Indeed, I am quite surprised at a journal focussing on statistical distributions. What is a statistical distribution, exactly? The era when one would discover a new probability distribution in connection with a statistical estimation or testing problem and call it t, F, or Beta, seems long long gone! Just as gone as the production of statistical tables.  (This is also why I wrote such a negative review of The Handbook of Fitting Distributions.) The webpage of the journal indicates that

The scopes include, but are not limited to, development and study of statistical distributions, frequentist and Bayesian statistical inference including goodness-of-fit tests, statistical modeling, computational/simulation methods, and data analysis related to statistical distributions. Significant and well-written articles on theory and methods in areas of statistical distributions and their applications will be considered for publication.

but this sounds so broad as to cover almost any statistical paper. So I am wondering at the purpose of this journal, except as an experimentation in “open access” commercial journals that are fully supported by the authors, in essence making grants pay twice for research.

‘gold’ open access & gold mine for publishers

Posted in Statistics, University life with tags , , , , , , on March 8, 2013 by xi'an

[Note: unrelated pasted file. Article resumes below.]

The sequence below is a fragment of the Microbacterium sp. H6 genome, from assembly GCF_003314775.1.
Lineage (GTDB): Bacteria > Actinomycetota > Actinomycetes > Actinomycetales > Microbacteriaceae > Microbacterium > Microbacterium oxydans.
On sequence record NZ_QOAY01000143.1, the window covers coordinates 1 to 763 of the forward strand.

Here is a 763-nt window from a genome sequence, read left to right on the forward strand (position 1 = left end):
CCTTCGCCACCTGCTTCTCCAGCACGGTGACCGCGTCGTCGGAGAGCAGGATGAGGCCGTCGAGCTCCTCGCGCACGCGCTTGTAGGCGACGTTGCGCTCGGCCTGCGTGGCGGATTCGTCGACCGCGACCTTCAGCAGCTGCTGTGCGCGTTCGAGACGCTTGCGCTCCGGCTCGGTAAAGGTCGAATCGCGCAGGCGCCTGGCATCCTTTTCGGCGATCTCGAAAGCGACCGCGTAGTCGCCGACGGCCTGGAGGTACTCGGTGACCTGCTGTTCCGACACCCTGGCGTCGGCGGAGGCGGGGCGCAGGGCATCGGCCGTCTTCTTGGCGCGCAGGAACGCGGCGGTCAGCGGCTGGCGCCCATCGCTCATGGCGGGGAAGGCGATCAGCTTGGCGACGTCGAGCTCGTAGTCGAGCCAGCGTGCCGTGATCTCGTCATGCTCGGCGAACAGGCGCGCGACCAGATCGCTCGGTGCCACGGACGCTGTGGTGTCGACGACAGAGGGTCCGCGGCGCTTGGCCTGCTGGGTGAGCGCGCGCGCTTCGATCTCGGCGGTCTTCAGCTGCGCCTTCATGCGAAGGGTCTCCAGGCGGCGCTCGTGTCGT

Following a discussion within the IMS publication committee and the coincidental publication of a central double page in Le Monde, weekend science&techno section [not that it was particularly informative!], here are some thoughts of mine on open access and publications:

First, the EU is philosophically inclined toward Open Access and has been putting some money into the game towards that goal:

As of 2014, all articles produced with funding from Horizon 2020 will have to be accessible: articles will

either immediately be made accessible online by the publisher (‘Gold’ open access) – up-front publication costs can be eligible for reimbursement by the European Commission;

or researchers will make their articles available through an open access repository no later than six months (12 months for articles in the fields of social sciences and humanities) after publication (‘Green’ open access).